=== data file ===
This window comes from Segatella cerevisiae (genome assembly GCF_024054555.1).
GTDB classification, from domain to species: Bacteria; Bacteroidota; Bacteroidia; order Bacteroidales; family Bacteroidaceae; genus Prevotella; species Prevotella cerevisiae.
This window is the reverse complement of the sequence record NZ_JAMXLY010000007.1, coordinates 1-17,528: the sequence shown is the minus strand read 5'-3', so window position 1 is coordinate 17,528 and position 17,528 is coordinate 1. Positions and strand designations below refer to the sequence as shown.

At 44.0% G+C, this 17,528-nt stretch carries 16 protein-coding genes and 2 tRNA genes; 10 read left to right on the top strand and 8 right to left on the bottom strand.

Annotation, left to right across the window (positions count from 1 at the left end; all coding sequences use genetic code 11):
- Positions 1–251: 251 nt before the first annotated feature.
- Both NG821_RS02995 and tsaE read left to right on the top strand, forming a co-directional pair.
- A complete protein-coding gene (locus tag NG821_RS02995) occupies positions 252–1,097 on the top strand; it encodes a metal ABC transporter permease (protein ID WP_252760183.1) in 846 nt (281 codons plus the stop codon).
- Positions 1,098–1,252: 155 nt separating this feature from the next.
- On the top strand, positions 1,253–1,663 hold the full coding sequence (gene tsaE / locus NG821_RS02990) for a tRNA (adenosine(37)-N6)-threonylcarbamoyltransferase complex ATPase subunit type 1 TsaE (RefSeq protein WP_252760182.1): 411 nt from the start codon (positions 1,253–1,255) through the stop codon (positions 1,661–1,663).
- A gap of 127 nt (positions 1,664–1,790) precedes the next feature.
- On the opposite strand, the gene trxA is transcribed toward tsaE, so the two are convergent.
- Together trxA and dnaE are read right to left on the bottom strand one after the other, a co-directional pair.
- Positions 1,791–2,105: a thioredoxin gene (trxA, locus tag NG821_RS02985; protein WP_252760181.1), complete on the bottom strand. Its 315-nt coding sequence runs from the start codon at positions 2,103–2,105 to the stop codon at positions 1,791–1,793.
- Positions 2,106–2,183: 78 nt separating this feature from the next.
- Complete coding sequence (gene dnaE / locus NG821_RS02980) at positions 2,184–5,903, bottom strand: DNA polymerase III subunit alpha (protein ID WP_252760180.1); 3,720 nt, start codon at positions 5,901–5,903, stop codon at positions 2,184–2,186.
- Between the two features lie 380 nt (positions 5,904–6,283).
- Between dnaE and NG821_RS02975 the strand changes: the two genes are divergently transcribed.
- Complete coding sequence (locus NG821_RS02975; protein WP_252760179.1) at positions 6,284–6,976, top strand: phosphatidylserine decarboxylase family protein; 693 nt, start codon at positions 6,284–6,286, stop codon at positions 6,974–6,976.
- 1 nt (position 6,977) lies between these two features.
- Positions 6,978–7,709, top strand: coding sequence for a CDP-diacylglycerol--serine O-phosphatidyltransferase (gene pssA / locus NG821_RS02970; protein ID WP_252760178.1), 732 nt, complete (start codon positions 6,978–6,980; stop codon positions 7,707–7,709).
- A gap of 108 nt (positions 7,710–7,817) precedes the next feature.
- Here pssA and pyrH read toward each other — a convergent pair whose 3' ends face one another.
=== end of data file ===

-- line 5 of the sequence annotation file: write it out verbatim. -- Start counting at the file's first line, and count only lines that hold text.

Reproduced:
Annotation, left to right across the window (positions count from 1 at the left end; all coding sequences use genetic code 11):